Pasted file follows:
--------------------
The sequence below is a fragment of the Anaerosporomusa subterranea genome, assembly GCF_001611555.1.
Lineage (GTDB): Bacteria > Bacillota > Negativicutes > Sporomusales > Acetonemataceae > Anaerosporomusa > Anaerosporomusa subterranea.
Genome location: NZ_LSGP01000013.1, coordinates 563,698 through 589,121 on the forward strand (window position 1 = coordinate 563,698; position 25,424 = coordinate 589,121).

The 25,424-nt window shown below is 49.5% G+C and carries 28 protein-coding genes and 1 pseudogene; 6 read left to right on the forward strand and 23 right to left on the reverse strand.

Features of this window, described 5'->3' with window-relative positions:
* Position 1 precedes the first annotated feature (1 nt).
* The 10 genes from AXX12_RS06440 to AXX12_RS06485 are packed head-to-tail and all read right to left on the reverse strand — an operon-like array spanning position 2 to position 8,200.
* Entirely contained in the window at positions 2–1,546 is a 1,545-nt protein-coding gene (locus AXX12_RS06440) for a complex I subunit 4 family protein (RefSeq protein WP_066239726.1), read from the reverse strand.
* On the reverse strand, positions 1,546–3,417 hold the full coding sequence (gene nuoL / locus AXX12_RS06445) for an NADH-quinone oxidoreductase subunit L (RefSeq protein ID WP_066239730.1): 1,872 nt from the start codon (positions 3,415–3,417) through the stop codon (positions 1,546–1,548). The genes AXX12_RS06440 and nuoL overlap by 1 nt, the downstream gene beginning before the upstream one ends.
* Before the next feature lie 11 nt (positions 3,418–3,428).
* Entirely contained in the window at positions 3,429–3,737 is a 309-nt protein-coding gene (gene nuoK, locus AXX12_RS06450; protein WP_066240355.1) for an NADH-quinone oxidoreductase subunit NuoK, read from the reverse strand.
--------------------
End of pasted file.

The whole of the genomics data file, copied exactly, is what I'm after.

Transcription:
The sequence below is a fragment of the Anaerosporomusa subterranea genome, assembly GCF_001611555.1.
Lineage (GTDB): Bacteria > Bacillota > Negativicutes > Sporomusales > Acetonemataceae > Anaerosporomusa > Anaerosporomusa subterranea.
Genome location: NZ_LSGP01000013.1, coordinates 563,698 through 589,121 on the forward strand (window position 1 = coordinate 563,698; position 25,424 = coordinate 589,121).

The 25,424-nt window shown below is 49.5% G+C and carries 28 protein-coding genes and 1 pseudogene; 6 read left to right on the forward strand and 23 right to left on the reverse strand.

Features of this window, described 5'->3' with window-relative positions:
* Position 1 precedes the first annotated feature (1 nt).
* The 10 genes from AXX12_RS06440 to AXX12_RS06485 are packed head-to-tail and all read right to left on the reverse strand — an operon-like array spanning position 2 to position 8,200.
* Entirely contained in the window at positions 2–1,546 is a 1,545-nt protein-coding gene (locus AXX12_RS06440) for a complex I subunit 4 family protein (RefSeq protein WP_066239726.1), read from the reverse strand.
* On the reverse strand, positions 1,546–3,417 hold the full coding sequence (gene nuoL / locus AXX12_RS06445) for an NADH-quinone oxidoreductase subunit L (RefSeq protein ID WP_066239730.1): 1,872 nt from the start codon (positions 3,415–3,417) through the stop codon (positions 1,546–1,548). The genes AXX12_RS06440 and nuoL overlap by 1 nt, the downstream gene beginning before the upstream one ends.
* Before the next feature lie 11 nt (positions 3,418–3,428).
* Entirely contained in the window at positions 3,429–3,737 is a 309-nt protein-coding gene (gene nuoK, locus AXX12_RS06450; protein WP_066240355.1) for an NADH-quinone oxidoreductase subunit NuoK, read from the reverse strand.